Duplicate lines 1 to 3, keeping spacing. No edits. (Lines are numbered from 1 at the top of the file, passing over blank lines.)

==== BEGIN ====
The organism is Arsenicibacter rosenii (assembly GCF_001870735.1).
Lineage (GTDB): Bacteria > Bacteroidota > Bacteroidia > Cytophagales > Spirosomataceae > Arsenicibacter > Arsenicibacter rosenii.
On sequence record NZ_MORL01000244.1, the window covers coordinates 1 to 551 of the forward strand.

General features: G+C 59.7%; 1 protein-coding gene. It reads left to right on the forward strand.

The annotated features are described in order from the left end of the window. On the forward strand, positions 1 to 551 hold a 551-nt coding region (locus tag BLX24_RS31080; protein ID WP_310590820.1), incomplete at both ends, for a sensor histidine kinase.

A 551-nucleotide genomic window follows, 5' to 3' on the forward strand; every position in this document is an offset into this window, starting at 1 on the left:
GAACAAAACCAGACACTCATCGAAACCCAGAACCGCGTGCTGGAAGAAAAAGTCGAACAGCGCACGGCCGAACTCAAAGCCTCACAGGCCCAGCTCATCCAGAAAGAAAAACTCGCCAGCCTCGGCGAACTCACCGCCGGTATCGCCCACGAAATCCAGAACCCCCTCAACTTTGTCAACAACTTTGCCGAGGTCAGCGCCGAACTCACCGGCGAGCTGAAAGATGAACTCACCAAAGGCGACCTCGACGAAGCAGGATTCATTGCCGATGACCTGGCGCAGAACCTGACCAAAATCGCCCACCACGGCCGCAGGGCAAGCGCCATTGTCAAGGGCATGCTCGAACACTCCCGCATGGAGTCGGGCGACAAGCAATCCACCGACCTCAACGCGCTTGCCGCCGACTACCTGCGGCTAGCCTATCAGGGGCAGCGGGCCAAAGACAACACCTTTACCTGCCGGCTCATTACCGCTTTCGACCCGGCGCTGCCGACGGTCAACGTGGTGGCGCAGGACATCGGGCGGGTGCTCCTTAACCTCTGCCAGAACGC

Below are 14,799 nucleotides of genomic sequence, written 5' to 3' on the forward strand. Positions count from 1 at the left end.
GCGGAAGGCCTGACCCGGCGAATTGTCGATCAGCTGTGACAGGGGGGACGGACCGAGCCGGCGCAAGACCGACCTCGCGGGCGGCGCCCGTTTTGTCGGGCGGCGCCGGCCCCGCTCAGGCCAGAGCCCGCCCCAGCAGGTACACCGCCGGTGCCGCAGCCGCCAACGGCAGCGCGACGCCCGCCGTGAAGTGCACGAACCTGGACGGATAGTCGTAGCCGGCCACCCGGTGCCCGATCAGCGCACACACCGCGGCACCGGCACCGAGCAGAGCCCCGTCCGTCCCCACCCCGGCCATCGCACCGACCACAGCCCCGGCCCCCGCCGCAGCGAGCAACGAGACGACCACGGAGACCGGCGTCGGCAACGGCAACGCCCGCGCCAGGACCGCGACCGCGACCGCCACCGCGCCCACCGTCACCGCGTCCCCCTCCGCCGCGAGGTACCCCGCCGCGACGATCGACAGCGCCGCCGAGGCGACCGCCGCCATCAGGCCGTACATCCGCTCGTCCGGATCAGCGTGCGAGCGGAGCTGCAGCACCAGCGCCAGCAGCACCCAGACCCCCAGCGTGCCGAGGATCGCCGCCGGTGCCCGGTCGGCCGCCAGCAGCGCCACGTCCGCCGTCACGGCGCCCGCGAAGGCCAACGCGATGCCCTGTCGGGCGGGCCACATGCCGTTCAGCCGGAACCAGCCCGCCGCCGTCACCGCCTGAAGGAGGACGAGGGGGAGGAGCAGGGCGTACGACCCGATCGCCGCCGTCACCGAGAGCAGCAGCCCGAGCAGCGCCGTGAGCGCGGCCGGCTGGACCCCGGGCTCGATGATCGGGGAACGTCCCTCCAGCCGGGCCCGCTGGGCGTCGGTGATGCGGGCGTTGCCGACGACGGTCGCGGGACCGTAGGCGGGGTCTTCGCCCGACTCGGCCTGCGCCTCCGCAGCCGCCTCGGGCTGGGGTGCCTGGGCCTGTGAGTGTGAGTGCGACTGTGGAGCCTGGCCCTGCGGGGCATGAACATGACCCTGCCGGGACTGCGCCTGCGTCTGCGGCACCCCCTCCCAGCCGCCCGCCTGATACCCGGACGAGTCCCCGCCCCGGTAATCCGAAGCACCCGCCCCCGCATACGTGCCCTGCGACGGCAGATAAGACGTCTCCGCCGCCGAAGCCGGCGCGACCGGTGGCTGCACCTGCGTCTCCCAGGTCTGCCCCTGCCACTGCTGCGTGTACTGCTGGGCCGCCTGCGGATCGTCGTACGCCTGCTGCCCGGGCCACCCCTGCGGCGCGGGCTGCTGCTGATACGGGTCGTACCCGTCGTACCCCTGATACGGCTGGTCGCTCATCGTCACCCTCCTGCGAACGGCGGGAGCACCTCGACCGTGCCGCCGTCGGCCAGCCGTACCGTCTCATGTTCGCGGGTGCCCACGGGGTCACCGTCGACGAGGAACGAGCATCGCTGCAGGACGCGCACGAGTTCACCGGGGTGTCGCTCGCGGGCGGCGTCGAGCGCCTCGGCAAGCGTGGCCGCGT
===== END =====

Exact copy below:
The organism is Arsenicibacter rosenii (assembly GCF_001870735.1).
Lineage (GTDB): Bacteria > Bacteroidota > Bacteroidia > Cytophagales > Spirosomataceae > Arsenicibacter > Arsenicibacter rosenii.
On sequence record NZ_MORL01000244.1, the window covers coordinates 1 to 551 of the forward strand.